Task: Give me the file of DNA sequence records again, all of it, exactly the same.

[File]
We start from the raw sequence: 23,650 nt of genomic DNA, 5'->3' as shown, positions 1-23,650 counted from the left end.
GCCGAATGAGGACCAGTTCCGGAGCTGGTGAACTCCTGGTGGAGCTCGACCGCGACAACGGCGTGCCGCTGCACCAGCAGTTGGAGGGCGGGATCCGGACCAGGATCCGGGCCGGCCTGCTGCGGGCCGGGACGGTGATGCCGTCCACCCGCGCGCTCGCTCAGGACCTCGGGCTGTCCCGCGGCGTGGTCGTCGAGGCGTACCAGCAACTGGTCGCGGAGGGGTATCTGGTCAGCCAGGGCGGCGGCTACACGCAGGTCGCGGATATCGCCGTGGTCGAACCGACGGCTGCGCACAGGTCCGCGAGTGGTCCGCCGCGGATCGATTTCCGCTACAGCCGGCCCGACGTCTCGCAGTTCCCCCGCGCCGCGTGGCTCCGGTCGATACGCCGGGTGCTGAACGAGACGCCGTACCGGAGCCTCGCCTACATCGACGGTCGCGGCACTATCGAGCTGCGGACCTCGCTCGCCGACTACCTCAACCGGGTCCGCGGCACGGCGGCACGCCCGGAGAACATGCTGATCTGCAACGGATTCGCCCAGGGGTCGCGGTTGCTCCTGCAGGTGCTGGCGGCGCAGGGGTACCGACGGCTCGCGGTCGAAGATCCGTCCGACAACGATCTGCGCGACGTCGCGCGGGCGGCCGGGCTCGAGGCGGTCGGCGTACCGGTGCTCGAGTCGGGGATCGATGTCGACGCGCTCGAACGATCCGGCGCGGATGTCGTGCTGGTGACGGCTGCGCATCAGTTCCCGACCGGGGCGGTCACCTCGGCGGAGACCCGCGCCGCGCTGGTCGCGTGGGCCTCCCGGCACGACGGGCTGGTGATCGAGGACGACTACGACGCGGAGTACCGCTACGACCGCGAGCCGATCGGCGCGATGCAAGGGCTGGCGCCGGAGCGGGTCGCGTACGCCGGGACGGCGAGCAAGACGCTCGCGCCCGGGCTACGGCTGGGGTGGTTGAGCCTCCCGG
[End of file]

We start from the raw sequence: 23,650 nt of genomic DNA, 5'->3' as shown, positions 1-23,650 counted from the left end.
GCCGAATGAGGACCAGTTCCGGAGCTGGTGAACTCCTGGTGGAGCTCGACCGCGACAACGGCGTGCCGCTGCACCAGCAGTTGGAGGGCGGGATCCGGACCAGGATCCGGGCCGGCCTGCTGCGGGCCGGGACGGTGATGCCGTCCACCCGCGCGCTCGCTCAGGACCTCGGGCTGTCCCGCGGCGTGGTCGTCGAGGCGTACCAGCAACTGGTCGCGGAGGGGTATCTGGTCAGCCAGGGCGGCGGCTACACGCAGGTCGCGGATATCGCCGTGGTCGAACCGACGGCTGCGCACAGGTCCGCGAGTGGTCCGCCGCGGATCGATTTCCGCTACAGCCGGCCCGACGTCTCGCAGTTCCCCCGCGCCGCGTGGCTCCGGTCGATACGCCGGGTGCTGAACGAGACGCCGTACCGGAGCCTCGCCTACATCGACGGTCGCGGCACTATCGAGCTGCGGACCTCGCTCGCCGACTACCTCAACCGGGTCCGCGGCACGGCGGCACGCCCGGAGAACATGCTGATCTGCAACGGATTCGCCCAGGGGTCGCGGTTGCTCCTGCAGGTGCTGGCGGCGCAGGGGTACCGACGGCTCGCGGTCGAAGATCCGTCCGACAACGATCTGCGCGACGTCGCGCGGGCGGCCGGGCTCGAGGCGGTCGGCGTACCGGTGCTCGAGTCGGGGATCGATGTCGACGCGCTCGAACGATCCGGCGCGGATGTCGTGCTGGTGACGGCTGCGCATCAGTTCCCGACCGGGGCGGTCACCTCGGCGGAGACCCGCGCCGCGCTGGTCGCGTGGGCCTCCCGGCACGACGGGCTGGTGATCGAGGACGACTACGACGCGGAGTACCGCTACGACCGCGAGCCGATCGGCGCGATGCAAGGGCTGGCGCCGGAGCGGGTCGCGTACGCCGGGACGGCGAGCAAGACGCTCGCGCCCGGGCTACGGCTGGGGTGGTTGAGCCTCCCGG